The first city council meetings probably began in Ancient Mesopotamia, but here we are 6,018 years later and they are still going strong! We rung in the new year with the inauguration of fresh council members and some unconventional suggestions from the old ones.
In perhaps the biggest event of 2018, I gave the annual State of the City Council Meetings address to a joint session of Congress. While I feel bad that they all had to return a few days later for some other “state of the” something, I got my message across loud and clear: I, too, can read a teleprompter.
For the address, the reviews, and the podcast interviews, do not wait another year to check out the January Month in Review.
And if someone tells you that January was just a so-so month for council meetings, you tell them, “when else are you gonna hear a councilor say the phrase, ‘Brawls Deep?'”
Excitement was high in the Shakopee council chamber as the agenda was emblazoned with one big, bold, pulsating item: the 2017 financial statement. It was so massively important, the half-dozen citizens in the audience made sure it rocketed ahead.
“Anybody that would like to discuss an item that’s not on the agenda tonight?” Councilor Jay Whiting scanned the crowd, which remained seated with their heads down.
With no movement, the finance director/master of ceremonies took center stage to unveil the dollars and cents.
“We will be having plenty of journal entries and lots of receivables and lots of payables yet to come in,” he cautioned as the spreadsheet loaded onscreen.
“Looking at your revenue,” he gestured, “your taxes line item is $331,000 under budget at the moment.” Uh-oh. That’s a lot of moolah not in the bank.
But suddenly, he dropped a whiplash-inducing load of good news–it wasn’t a winning lottery ticket, but it was close:
“We talked a whole year about our licenses and permit revenues coming in high–and they have. We’re close to a million dollars OVER what we originally budgeted. It’s a great year on that end!”
“Are we missing a microphone or something?” came an abrupt gravelly voice from the direction of Councilor Mike Luce. “This thing’s not working.”
“Yeah, I can hear myself reverberating here a little bit,” the finance director acknowledged, tapping the mic.
The presentation halted as Luce fiddled with a device near his ear. “Battery issue. Sorry about that,” he mumbled.
“Can you hear me now, Councilor Luce? Hello? Test?”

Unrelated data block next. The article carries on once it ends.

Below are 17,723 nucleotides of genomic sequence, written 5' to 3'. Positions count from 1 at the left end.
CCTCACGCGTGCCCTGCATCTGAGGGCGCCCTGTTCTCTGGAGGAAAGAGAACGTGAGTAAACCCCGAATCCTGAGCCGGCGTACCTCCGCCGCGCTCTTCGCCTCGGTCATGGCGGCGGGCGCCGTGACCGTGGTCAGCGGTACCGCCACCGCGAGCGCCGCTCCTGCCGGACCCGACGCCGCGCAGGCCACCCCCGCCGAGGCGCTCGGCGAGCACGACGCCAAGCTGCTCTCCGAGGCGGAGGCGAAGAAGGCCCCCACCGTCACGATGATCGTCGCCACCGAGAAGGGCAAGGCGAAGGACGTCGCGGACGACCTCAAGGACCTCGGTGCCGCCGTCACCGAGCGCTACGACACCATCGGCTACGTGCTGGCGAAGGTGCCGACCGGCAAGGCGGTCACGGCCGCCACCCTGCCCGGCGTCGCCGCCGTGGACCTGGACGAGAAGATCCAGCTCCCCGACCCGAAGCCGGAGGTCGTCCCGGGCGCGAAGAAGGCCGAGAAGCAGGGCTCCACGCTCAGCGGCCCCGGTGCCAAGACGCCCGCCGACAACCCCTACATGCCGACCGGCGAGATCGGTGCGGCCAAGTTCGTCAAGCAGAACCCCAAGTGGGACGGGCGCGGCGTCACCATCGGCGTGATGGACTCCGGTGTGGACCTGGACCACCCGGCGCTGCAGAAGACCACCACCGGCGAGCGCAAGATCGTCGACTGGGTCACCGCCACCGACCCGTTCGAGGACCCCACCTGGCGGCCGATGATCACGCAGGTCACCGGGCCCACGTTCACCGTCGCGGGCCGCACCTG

“What channel are you on?” Councilor Matt Lehman attempted to troubleshoot. “Channel one?”
But it was no use. Councilor Luce tossed aside the battery and instead leaned forward to listen more intently.
“Your revenues for the year are about 102% of budget,” the finance director continued, before pausing near the bottom of the list in front of a glaring red arrow pointing downward.
“Kind of the whole point of this report is that you’re quickly able to identify something that’s not quite within that norm. A red down arrow is part of that.”
The Scarlet Arrow was painfully stuck to the natural resources department. Well, nature isn’t cheap I suppose. Did iron ore and mineral sands get more expensive?
“What is going on in that department?” the director asked rhetorically. “Neither of us realized that when public works employees aren’t snow plowing in the winter, they’re out trimming trees. And that time is charged to natural resources.”
“Really sound financial year,” he wrapped up, adding almost too calmly that the ice arena revenues had “an increase of about $280,000.”
With no applause or fanfare–although plenty of thumbs up from me at home–the presentation concluded. The attention shifted to councilors’ reports, which could be lively and engaging or, in the case of Councilor Lehman, more depressing than a municipal financial report.
“School board highlights: closing Pearson School,” he sighed. “One year, possibly two. Taking the sixth graders, moving them to the middle schools. They are gonna reroof it and use it in the future.”
He stopped and tried to remember logistics. “Was it the ninth grade going to the high school? They’re making a shift. Had about a $400,000-$500,000 deficit they’re working on. They’re projecting up to a $2 million shortfall for ’18-’19. So there’s gonna be some hard choices.”
That’s a shame. I know a city that’s rich in licenses-and-permits money, if anyone’s looking.